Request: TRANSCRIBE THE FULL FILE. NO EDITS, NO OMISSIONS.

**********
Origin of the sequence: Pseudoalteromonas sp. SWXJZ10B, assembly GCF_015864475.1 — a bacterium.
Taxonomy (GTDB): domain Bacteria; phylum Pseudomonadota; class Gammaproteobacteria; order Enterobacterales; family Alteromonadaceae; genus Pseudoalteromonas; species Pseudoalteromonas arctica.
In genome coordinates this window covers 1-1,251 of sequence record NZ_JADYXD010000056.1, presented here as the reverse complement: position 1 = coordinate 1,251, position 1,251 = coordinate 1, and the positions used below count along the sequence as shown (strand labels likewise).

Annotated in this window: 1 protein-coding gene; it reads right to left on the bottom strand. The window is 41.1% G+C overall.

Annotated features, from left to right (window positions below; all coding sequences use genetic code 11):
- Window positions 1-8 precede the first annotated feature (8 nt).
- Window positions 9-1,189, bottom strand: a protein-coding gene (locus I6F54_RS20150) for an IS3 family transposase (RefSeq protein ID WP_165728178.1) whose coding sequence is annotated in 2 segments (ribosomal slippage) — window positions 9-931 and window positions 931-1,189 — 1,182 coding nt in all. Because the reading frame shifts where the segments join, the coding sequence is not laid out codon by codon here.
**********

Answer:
Origin of the sequence: Pseudoalteromonas sp. SWXJZ10B, assembly GCF_015864475.1 — a bacterium.
Taxonomy (GTDB): domain Bacteria; phylum Pseudomonadota; class Gammaproteobacteria; order Enterobacterales; family Alteromonadaceae; genus Pseudoalteromonas; species Pseudoalteromonas arctica.
In genome coordinates this window covers 1-1,251 of sequence record NZ_JADYXD010000056.1, presented here as the reverse complement: position 1 = coordinate 1,251, position 1,251 = coordinate 1, and the positions used below count along the sequence as shown (strand labels likewise).

Annotated in this window: 1 protein-coding gene; it reads right to left on the bottom strand. The window is 41.1% G+C overall.

Annotated features, from left to right (window positions below; all coding sequences use genetic code 11):
- Window positions 1-8 precede the first annotated feature (8 nt).
- Window positions 9-1,189, bottom strand: a protein-coding gene (locus I6F54_RS20150) for an IS3 family transposase (RefSeq protein ID WP_165728178.1) whose coding sequence is annotated in 2 segments (ribosomal slippage) — window positions 9-931 and window positions 931-1,189 — 1,182 coding nt in all. Because the reading frame shifts where the segments join, the coding sequence is not laid out codon by codon here.